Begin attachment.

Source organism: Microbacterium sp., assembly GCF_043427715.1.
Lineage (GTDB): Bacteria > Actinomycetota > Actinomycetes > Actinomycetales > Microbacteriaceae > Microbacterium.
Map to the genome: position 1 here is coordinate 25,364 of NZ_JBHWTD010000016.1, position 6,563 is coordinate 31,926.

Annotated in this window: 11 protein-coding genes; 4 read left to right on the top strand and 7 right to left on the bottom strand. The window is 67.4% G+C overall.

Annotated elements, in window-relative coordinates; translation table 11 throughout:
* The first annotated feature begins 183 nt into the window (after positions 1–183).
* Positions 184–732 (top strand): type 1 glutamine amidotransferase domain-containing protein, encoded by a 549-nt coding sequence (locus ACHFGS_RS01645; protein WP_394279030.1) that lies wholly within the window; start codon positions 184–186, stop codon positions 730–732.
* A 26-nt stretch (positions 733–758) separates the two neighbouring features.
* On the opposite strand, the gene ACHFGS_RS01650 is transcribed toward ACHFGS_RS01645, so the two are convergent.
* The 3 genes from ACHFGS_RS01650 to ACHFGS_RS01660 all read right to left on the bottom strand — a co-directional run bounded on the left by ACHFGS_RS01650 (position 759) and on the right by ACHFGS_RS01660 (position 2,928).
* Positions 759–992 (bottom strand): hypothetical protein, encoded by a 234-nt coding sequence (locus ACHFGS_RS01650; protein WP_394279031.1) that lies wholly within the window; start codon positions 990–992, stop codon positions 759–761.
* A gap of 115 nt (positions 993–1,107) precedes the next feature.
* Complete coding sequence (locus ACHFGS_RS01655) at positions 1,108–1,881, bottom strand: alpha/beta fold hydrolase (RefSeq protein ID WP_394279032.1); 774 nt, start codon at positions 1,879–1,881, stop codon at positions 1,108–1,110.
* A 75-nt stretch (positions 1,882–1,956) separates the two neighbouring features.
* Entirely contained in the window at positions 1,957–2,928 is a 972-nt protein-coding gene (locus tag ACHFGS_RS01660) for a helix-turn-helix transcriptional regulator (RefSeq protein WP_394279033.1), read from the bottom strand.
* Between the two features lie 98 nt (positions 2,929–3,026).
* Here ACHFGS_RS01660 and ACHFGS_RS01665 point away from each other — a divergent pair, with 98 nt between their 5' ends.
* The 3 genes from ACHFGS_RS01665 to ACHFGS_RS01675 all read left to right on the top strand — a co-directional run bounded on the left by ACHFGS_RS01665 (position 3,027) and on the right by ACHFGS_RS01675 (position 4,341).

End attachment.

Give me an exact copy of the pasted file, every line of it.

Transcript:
Source organism: Microbacterium sp., assembly GCF_043427715.1.
Lineage (GTDB): Bacteria > Actinomycetota > Actinomycetes > Actinomycetales > Microbacteriaceae > Microbacterium.
Map to the genome: position 1 here is coordinate 25,364 of NZ_JBHWTD010000016.1, position 6,563 is coordinate 31,926.

Annotated in this window: 11 protein-coding genes; 4 read left to right on the top strand and 7 right to left on the bottom strand. The window is 67.4% G+C overall.

Annotated elements, in window-relative coordinates; translation table 11 throughout:
* The first annotated feature begins 183 nt into the window (after positions 1–183).
* Positions 184–732 (top strand): type 1 glutamine amidotransferase domain-containing protein, encoded by a 549-nt coding sequence (locus ACHFGS_RS01645; protein WP_394279030.1) that lies wholly within the window; start codon positions 184–186, stop codon positions 730–732.
* A 26-nt stretch (positions 733–758) separates the two neighbouring features.
* On the opposite strand, the gene ACHFGS_RS01650 is transcribed toward ACHFGS_RS01645, so the two are convergent.
* The 3 genes from ACHFGS_RS01650 to ACHFGS_RS01660 all read right to left on the bottom strand — a co-directional run bounded on the left by ACHFGS_RS01650 (position 759) and on the right by ACHFGS_RS01660 (position 2,928).
* Positions 759–992 (bottom strand): hypothetical protein, encoded by a 234-nt coding sequence (locus ACHFGS_RS01650; protein WP_394279031.1) that lies wholly within the window; start codon positions 990–992, stop codon positions 759–761.
* A gap of 115 nt (positions 993–1,107) precedes the next feature.
* Complete coding sequence (locus ACHFGS_RS01655) at positions 1,108–1,881, bottom strand: alpha/beta fold hydrolase (RefSeq protein ID WP_394279032.1); 774 nt, start codon at positions 1,879–1,881, stop codon at positions 1,108–1,110.
* A 75-nt stretch (positions 1,882–1,956) separates the two neighbouring features.
* Entirely contained in the window at positions 1,957–2,928 is a 972-nt protein-coding gene (locus tag ACHFGS_RS01660) for a helix-turn-helix transcriptional regulator (RefSeq protein WP_394279033.1), read from the bottom strand.
* Between the two features lie 98 nt (positions 2,929–3,026).
* Here ACHFGS_RS01660 and ACHFGS_RS01665 point away from each other — a divergent pair, with 98 nt between their 5' ends.
* The 3 genes from ACHFGS_RS01665 to ACHFGS_RS01675 all read left to right on the top strand — a co-directional run bounded on the left by ACHFGS_RS01665 (position 3,027) and on the right by ACHFGS_RS01675 (position 4,341).